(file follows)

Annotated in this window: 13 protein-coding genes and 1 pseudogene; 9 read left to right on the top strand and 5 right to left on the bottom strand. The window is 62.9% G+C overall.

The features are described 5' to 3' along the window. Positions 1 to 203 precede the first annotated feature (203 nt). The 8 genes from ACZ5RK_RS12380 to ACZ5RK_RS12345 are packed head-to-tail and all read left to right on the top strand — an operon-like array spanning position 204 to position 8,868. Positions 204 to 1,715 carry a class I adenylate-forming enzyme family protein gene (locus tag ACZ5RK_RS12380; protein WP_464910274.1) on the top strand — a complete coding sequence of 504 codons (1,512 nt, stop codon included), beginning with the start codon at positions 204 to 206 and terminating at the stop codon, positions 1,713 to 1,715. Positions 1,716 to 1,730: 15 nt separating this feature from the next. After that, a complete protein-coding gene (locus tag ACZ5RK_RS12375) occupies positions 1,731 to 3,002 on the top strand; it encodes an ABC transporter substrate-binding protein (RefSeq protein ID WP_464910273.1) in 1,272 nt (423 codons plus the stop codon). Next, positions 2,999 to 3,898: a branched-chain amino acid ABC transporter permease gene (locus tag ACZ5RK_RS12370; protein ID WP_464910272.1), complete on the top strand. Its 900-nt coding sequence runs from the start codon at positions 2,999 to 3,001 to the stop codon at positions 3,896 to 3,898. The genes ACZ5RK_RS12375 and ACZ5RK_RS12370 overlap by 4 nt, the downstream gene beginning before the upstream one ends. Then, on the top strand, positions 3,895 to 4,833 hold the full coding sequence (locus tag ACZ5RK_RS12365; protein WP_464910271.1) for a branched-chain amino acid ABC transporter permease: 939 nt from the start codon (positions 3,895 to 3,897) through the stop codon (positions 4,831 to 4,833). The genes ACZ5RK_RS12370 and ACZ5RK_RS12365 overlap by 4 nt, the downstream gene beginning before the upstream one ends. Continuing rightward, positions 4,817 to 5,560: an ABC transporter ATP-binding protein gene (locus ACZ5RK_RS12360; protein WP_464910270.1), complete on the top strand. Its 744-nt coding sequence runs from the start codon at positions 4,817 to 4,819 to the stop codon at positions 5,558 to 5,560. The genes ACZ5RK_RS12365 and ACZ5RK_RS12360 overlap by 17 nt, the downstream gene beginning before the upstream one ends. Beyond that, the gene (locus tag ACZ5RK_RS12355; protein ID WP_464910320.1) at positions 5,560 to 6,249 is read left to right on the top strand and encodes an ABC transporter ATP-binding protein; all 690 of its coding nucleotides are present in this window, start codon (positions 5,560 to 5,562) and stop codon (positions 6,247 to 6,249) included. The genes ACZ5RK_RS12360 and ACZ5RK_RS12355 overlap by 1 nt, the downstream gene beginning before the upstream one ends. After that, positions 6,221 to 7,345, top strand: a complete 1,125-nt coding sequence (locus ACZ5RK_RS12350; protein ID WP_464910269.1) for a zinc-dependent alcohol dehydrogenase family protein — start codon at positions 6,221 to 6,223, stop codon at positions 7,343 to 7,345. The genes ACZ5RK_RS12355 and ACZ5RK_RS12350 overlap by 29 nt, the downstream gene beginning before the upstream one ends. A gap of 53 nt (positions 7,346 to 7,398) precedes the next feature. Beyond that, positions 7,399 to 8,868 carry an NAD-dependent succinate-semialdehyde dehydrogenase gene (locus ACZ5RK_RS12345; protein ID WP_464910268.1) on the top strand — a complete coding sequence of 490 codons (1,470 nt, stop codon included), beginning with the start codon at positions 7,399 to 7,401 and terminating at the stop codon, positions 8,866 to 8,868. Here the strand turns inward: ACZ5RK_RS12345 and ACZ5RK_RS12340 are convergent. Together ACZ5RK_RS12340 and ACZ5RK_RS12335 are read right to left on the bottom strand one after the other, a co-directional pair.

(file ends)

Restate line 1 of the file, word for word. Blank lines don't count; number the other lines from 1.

Annotated in this window: 13 protein-coding genes and 1 pseudogene; 9 read left to right on the top strand and 5 right to left on the bottom strand. The window is 62.9% G+C overall.